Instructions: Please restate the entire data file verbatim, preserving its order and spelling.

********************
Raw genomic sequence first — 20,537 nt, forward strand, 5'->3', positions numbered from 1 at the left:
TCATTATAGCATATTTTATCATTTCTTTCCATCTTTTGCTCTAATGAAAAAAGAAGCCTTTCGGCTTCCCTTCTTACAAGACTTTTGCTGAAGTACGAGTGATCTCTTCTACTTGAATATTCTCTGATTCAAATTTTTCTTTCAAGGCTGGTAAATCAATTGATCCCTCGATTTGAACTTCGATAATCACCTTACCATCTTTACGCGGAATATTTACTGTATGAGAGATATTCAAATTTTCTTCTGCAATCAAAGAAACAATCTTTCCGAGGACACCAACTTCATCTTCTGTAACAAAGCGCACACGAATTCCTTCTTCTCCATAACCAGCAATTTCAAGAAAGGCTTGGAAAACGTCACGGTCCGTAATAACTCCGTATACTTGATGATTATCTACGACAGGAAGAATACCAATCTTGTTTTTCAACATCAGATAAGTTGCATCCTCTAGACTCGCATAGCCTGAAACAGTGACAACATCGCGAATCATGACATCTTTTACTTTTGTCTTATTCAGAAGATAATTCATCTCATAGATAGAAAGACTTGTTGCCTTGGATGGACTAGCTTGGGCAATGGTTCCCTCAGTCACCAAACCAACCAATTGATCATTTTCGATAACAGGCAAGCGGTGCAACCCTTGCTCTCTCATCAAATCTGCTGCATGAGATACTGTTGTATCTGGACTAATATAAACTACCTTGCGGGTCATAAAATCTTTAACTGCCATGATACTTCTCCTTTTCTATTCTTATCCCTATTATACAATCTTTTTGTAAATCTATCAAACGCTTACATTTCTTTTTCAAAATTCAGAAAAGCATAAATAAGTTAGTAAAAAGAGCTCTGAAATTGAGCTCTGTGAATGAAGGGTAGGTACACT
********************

Raw genomic sequence first — 20,537 nt, forward strand, 5'->3', positions numbered from 1 at the left:
TCATTATAGCATATTTTATCATTTCTTTCCATCTTTTGCTCTAATGAAAAAAGAAGCCTTTCGGCTTCCCTTCTTACAAGACTTTTGCTGAAGTACGAGTGATCTCTTCTACTTGAATATTCTCTGATTCAAATTTTTCTTTCAAGGCTGGTAAATCAATTGATCCCTCGATTTGAACTTCGATAATCACCTTACCATCTTTACGCGGAATATTTACTGTATGAGAGATATTCAAATTTTCTTCTGCAATCAAAGAAACAATCTTTCCGAGGACACCAACTTCATCTTCTGTAACAAAGCGCACACGAATTCCTTCTTCTCCATAACCAGCAATTTCAAGAAAGGCTTGGAAAACGTCACGGTCCGTAATAACTCCGTATACTTGATGATTATCTACGACAGGAAGAATACCAATCTTGTTTTTCAACATCAGATAAGTTGCATCCTCTAGACTCGCATAGCCTGAAACAGTGACAACATCGCGAATCATGACATCTTTTACTTTTGTCTTATTCAGAAGATAATTCATCTCATAGATAGAAAGACTTGTTGCCTTGGATGGACTAGCTTGGGCAATGGTTCCCTCAGTCACCAAACCAACCAATTGATCATTTTCGATAACAGGCAAGCGGTGCAACCCTTGCTCTCTCATCAAATCTGCTGCATGAGATACTGTTGTATCTGGACTAATATAAACTACCTTGCGGGTCATAAAATCTTTAACTGCCATGATACTTCTCCTTTTCTATTCTTATCCCTATTATACAATCTTTTTGTAAATCTATCAAACGCTTACATTTCTTTTTCAAAATTCAGAAAAGCATAAATAAGTTAGTAAAAAGAGCTCTGAAATTGAGCTCTGTGAATGAAGGGTAGGTACACT